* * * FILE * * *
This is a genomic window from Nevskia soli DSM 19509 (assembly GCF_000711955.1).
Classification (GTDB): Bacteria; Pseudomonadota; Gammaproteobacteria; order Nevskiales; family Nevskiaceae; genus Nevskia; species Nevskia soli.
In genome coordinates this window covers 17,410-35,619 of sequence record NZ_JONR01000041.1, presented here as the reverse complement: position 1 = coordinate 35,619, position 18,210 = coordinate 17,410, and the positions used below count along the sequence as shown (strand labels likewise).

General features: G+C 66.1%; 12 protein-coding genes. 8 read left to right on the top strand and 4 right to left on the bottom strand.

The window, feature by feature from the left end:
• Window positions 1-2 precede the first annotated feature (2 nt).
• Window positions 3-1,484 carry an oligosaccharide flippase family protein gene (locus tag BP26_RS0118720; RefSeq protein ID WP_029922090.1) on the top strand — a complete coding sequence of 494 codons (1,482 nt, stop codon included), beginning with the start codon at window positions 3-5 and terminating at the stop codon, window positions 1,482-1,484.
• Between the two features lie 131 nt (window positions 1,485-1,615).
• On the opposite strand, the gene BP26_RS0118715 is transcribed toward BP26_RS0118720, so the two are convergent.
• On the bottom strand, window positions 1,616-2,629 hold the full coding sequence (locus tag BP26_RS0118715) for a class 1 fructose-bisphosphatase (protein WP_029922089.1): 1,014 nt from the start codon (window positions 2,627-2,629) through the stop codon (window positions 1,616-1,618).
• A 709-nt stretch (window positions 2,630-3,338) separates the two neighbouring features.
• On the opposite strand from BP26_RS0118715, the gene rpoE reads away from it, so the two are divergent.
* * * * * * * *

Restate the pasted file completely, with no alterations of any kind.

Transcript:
This is a genomic window from Nevskia soli DSM 19509 (assembly GCF_000711955.1).
Classification (GTDB): Bacteria; Pseudomonadota; Gammaproteobacteria; order Nevskiales; family Nevskiaceae; genus Nevskia; species Nevskia soli.
In genome coordinates this window covers 17,410-35,619 of sequence record NZ_JONR01000041.1, presented here as the reverse complement: position 1 = coordinate 35,619, position 18,210 = coordinate 17,410, and the positions used below count along the sequence as shown (strand labels likewise).

General features: G+C 66.1%; 12 protein-coding genes. 8 read left to right on the top strand and 4 right to left on the bottom strand.

The window, feature by feature from the left end:
• Window positions 1-2 precede the first annotated feature (2 nt).
• Window positions 3-1,484 carry an oligosaccharide flippase family protein gene (locus tag BP26_RS0118720; RefSeq protein ID WP_029922090.1) on the top strand — a complete coding sequence of 494 codons (1,482 nt, stop codon included), beginning with the start codon at window positions 3-5 and terminating at the stop codon, window positions 1,482-1,484.
• Between the two features lie 131 nt (window positions 1,485-1,615).
• On the opposite strand, the gene BP26_RS0118715 is transcribed toward BP26_RS0118720, so the two are convergent.
• On the bottom strand, window positions 1,616-2,629 hold the full coding sequence (locus tag BP26_RS0118715) for a class 1 fructose-bisphosphatase (protein WP_029922089.1): 1,014 nt from the start codon (window positions 2,627-2,629) through the stop codon (window positions 1,616-1,618).
• A 709-nt stretch (window positions 2,630-3,338) separates the two neighbouring features.
• On the opposite strand from BP26_RS0118715, the gene rpoE reads away from it, so the two are divergent.